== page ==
Building on the previous week’s good news, the economic statistics released last week showed continued improvement.
Last Week’s Highlights
In the most important report of the week, retail sales were right in line with expectations, posting an increase of 0.6 percent for July—a big jump from the prior month’s decline of 0.3 percent, which was revised up to flat. Control group retail sales, which exclude autos, gas, and building materials, were up by a more modest 0.3 percent, but that also represented an increase from the prior month’s initial estimated decline of 0.1 percent, which was revised up to a gain of 0.2 percent.
The combination of stronger performance and upward revisions to previous months suggests that consumers continue to be freer in their spending, despite economic and geopolitical turbulence.
Housing also showed steady progress. Mortgage delinquencies dropped from 5.54 percent to 5.30 percent, and foreclosures fell from 2.22 percent to 2.09 percent. Although they are backward-looking, these stats signal that consumers continue to improve their financial positioning.
Consumer confidence was generally solid, with the University of Michigan Consumer Sentiment Index dropping slightly, to 92.9 from 93.1. The decline appeared to be at least partially attributable to rising gas prices, as the expectations subindex dropped. Consumer sentiment remains well above the average level of 86.0, and current levels indicate continued economic growth.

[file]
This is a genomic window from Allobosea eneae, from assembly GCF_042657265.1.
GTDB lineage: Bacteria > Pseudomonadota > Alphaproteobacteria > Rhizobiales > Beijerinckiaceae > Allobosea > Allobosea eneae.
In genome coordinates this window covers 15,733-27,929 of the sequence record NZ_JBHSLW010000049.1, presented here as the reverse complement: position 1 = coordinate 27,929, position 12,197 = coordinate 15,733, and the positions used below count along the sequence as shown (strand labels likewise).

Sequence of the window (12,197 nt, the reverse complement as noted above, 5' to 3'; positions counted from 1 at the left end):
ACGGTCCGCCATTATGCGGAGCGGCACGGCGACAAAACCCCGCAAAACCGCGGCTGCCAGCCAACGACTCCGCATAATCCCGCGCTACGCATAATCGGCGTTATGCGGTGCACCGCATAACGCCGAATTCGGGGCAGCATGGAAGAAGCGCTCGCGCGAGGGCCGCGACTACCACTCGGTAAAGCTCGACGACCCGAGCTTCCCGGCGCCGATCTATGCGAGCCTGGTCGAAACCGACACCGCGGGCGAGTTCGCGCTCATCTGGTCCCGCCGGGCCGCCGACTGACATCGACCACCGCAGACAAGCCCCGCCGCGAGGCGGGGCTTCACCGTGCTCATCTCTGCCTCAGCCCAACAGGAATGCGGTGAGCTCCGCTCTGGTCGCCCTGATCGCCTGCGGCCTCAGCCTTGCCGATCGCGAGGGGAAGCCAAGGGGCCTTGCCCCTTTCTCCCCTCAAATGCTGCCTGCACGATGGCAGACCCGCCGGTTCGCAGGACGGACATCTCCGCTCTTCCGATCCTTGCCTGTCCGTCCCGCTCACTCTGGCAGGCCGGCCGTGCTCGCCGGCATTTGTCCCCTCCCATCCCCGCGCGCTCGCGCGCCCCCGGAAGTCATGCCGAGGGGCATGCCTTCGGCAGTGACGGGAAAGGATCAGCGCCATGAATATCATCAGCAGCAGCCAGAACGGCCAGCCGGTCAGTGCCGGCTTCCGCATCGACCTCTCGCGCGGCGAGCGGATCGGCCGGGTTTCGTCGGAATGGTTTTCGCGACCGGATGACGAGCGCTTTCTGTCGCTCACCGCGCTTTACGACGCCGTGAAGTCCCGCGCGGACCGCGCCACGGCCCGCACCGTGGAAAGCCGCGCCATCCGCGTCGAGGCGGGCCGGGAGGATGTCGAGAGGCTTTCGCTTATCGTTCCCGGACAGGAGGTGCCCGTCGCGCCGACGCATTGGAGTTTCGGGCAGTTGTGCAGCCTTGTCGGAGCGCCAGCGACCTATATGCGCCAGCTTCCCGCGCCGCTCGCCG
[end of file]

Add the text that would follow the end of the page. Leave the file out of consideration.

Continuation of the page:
On the business side of the economy, industrial production rose by 0.6 percent—twice the expected gain. This is most likely due to a surge in auto production, a distortion that’s very likely to be reversed next month. Good news, but not something to get too excited about, especially in light of the poor Empire State Manufacturing report (more on that below).
The Week Ahead
Manufacturing: Surprising analysts this morning, the Empire State Manufacturing Survey came in at −14.9, its lowest level in some time, down from +3.9 in June. If it holds, this could signal trouble for the production sectors of the economy. That may not happen, though, as the six-month index actually rose, and these surveys tend to be very volatile.
I’ll be keeping an eye on the Philadelphia Fed's manufacturing index on Thursday to see if it shows a similar decline. As with the industrial production number mentioned above, this is something to watch but not get too concerned about just yet.
Housing: Key reports this week include housing starts on Tuesday and existing home sales on Thursday, both of which are expected to show modest gains. The National Association of Home Builders survey also comes out today and should reflect continued confidence in the industry.
Inflation: Consumer price inflation is expected to increase, although a slower growth rate than last month is likely. Gasoline prices ticked up in July, and decreasing apartment vacancy rates most likely increased the rent figure used in the CPI calculations. Expectations are for an increase of 0.2 percent month-on-month and 1.8 percent year-on-year, which remains below what the Federal Reserve wants to see.
Fed meeting: Minutes from the most recent meeting of the Federal Reserve will be released on Wednesday. Investors will be reading them closely for clues as to whether the Fed will raise interest rates in September. Expectations are that employment growth is robust enough and inflation high enough for the Fed to do just that, so markets will be poised to react to any indicators that a rate hike is less likely.
Energy: Two key energy reports are also on this week’s agenda. Oil prices are becoming important factors in the stock market, and the Wednesday inventory report from the U.S. Energy Information Administration, along with Baker Hughes Rig Counts on Friday, may well move the markets.